When an oil oxidizes, it reacts with oxygen and creates an assortment of harmful compounds. This generally can happen at room temperature and is one of the possible ways oils can go bad, but this process is enhanced when oils are heated.
An oil's susceptibility to oxidative damage typically depends on two main things:
- Its concentration of polyunsaturated fatty acids, which usually tend to oxidize (react with oxygen).
- The presence of antioxidants, which counteract the oxidative damage (that's why they're called anti-oxidants).
As outlined above, Olive Oil is low in polyunsaturated fatty acids (about 11%) and high in antioxidants.
A handful of studies have exposed Olive Oil in high heat areas for long periods of time and measured how it affects the quality and nutritional properties of the oil. A high percentage of these studies used a high temperature for a very long period of time. But even under these extreme conditions, Olive Oil did pretty good.
One study actually deep fried a variety of different types of Olive Oil for 24 hours and noted that it was highly resistant to oxidation. Extra Virgin Olive Oil, which is higher in antioxidants, did great.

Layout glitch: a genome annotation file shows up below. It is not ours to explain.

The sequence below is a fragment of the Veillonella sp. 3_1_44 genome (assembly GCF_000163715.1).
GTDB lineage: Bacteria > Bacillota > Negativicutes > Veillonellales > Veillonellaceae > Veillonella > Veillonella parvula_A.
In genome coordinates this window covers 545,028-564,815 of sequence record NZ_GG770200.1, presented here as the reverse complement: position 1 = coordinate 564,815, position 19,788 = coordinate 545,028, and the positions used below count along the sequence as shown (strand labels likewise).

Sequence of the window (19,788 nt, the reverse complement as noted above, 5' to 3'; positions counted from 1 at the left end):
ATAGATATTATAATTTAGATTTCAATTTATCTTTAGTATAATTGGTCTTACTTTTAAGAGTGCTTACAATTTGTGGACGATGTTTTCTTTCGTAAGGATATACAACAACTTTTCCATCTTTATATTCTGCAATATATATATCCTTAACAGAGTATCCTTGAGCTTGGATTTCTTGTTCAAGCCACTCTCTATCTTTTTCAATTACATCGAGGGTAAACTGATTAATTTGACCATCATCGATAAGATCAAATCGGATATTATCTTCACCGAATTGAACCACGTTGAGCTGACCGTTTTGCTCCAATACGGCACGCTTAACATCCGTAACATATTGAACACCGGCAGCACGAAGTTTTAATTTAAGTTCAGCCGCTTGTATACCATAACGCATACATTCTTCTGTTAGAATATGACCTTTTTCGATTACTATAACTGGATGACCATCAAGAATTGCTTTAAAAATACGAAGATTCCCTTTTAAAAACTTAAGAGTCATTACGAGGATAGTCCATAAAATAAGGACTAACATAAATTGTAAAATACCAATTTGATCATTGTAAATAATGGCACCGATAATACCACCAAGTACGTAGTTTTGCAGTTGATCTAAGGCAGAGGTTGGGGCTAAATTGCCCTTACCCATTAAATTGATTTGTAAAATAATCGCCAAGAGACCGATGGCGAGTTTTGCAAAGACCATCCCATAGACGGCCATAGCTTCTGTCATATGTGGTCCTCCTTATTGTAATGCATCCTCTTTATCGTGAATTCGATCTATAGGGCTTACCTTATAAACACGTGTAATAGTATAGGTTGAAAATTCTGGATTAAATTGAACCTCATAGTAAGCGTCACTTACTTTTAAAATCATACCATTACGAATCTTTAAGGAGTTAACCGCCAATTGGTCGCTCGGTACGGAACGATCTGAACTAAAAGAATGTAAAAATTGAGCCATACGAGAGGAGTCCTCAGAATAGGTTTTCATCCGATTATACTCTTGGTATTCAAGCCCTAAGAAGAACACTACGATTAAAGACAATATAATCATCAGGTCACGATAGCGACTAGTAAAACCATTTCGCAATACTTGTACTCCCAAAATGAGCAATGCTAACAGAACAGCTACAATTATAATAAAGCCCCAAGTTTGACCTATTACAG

It has been found that Olive Oil does not oxidize much when used for cooking, while vegetable oils such as sunflower oil do oxidize and actually form harmful compounds. One study displayed that eating a meal with heated Olive Oil increased oxidative markers in the blood when compared to a meal with unheated Olive Oil.
Additionally, in this study, the Olive Oil was not Extra Virgin Olive Oil and it was cooked for 8 hours.
Furthermore, it is also a myth that heating Olive Oil leads to the formation of trans fats. In one study, frying Olive Oil 8 times in a row only increased the trans fat content from 0.045% to 0.082%, still a negligible amount.
Overall. it appears that Olive Oil is very stable, even under extreme conditions such as deep frying for extended periods of time.